City Hall London, UK.
Captured on the Southbank of the River Thames in London on a beautiful day.
Picture Details Camera Nikon D700 with 24-120mm Lense, ISO 200, 1/80th sec, f/11, 40mm. Handheld. Matrix Metering, App Priority.
I really love the Behive shape of City Hall.
City Hall is the headquarters of the Greater London Authority (GLA) which comprises the Mayor of London and London Assembly. It is located in Southwark, on the south bank of the River Thames near Tower Bridge. It was designed by Norman Foster and opened in July 2002, two years after the Greater London Authority was created.
City Hall was constructed at a cost of £65 million on a site formerly occupied by wharves serving the Pool of London. The building does not belong to the GLA but is leased under a 25-year rent.
Despite the name, City Hall is neither located in nor does it serve a city (as recognised by English constitutional law), often adding to the confusion of Greater London with the City of London, whose headquarters is in the Guildhall, north of the Thames. The predecessors of the Greater London Authority, namely the Greater London Council and the London County Council, had their headquarters at County Hall, upstream on the South Bank. Although County Hall’s old council chamber is still intact, the building is unavailable for use by the GLA due to its conversion into, among other things, a luxury hotel, amusement arcade and aquarium.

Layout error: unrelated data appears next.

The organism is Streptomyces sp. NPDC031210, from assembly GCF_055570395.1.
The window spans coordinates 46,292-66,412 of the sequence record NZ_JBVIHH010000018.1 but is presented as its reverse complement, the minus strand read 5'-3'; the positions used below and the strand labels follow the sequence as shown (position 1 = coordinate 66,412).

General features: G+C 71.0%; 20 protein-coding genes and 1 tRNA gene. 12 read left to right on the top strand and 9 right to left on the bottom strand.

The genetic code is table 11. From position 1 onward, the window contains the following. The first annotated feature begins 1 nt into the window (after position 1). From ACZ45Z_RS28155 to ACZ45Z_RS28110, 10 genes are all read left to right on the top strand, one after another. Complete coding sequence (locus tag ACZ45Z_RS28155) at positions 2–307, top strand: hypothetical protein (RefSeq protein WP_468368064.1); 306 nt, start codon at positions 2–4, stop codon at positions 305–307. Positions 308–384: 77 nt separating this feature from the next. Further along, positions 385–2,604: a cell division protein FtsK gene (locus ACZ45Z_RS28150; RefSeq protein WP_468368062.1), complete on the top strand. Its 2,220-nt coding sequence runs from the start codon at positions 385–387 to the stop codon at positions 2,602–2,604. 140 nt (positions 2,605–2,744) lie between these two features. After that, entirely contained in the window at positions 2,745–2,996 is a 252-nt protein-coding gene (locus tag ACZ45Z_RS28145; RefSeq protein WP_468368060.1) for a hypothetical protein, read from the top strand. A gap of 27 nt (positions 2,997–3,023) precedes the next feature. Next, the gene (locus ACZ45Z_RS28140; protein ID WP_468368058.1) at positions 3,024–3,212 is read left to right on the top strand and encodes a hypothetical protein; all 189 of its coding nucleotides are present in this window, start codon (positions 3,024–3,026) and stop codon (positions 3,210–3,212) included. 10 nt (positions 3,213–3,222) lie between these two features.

The building has an unusual, bulbous shape, intended to reduce its surface area and thus improve energy efficiency. It has been compared variously to Darth Vader’s helmet, a misshapen egg, a woodlouse and a motorcycle helmet. Former mayor Ken Livingstone referred to it as a “glass testicle”, while the present mayor, Boris Johnson, has referred to it as “The Glass Gonad” and more politely as “The Onion”.
Its designers reportedly saw the building as a giant sphere hanging over the Thames, but opted for a more conventionally rooted building instead. It has no front or back in conventional terms but derives its shape from a modified sphere.
A 500-metre (1,640 ft) helical walkway, reminiscent of that in New York’s Solomon R. Guggenheim Museum, ascends the full height of the building. At the top of the ten-story building is an exhibition and meeting space called “London’s Living Room”, with an open viewing deck which is occasionally open to the public. The walkway provides views of the interior of the building, and is intended to symbolise transparency; a similar device was used by Foster in his design for the rebuilt Reichstag (parliament) in Germany. In 2006 it was announced that solar photovoltaic cells would be fitted to the building by the London Climate Change Agency.
If you look closely, I’ve altered this image slightly. At the suggestion of my RB friend Morpheus the building on the extreme right was a distraction, so I used the very clever content aware fill to remove it in PS5. Thanks Morpheus, it’s always good to have a critical eye, something I should have noticed myself. Looks so much better now and less of a distraction.